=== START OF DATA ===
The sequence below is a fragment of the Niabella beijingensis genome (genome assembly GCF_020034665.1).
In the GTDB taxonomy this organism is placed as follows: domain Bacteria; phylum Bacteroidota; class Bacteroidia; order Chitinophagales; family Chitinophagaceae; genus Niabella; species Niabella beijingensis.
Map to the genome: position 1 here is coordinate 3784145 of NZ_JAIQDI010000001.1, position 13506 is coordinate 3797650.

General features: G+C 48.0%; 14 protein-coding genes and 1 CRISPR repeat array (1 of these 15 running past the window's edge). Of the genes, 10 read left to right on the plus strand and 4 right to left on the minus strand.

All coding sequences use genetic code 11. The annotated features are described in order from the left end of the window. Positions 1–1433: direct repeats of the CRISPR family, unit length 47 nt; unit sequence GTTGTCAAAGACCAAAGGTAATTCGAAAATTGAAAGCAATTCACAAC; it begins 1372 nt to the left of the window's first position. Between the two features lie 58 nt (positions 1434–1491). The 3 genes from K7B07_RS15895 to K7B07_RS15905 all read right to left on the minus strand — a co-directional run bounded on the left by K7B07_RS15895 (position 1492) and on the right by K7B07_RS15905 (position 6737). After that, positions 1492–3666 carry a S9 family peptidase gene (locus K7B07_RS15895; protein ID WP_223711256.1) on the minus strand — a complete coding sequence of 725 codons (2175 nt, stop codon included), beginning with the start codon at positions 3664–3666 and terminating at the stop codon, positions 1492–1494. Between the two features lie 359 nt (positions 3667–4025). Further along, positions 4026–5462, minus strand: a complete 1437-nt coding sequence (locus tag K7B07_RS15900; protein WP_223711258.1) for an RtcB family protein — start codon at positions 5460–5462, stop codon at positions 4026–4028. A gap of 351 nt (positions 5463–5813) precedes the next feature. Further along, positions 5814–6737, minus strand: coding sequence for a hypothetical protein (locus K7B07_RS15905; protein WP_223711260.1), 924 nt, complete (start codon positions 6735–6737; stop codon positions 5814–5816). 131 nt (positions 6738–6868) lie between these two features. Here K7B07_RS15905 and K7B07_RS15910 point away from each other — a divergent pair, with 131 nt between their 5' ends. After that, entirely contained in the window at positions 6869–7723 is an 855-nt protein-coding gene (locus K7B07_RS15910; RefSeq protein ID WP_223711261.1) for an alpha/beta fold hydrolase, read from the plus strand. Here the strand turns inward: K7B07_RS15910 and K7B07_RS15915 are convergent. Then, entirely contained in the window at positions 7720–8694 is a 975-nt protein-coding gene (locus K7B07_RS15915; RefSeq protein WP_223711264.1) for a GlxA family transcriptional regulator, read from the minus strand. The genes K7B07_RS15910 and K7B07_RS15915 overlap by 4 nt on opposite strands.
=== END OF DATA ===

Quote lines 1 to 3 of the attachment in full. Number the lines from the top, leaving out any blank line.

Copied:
The sequence below is a fragment of the Niabella beijingensis genome (genome assembly GCF_020034665.1).
In the GTDB taxonomy this organism is placed as follows: domain Bacteria; phylum Bacteroidota; class Bacteroidia; order Chitinophagales; family Chitinophagaceae; genus Niabella; species Niabella beijingensis.
Map to the genome: position 1 here is coordinate 3784145 of NZ_JAIQDI010000001.1, position 13506 is coordinate 3797650.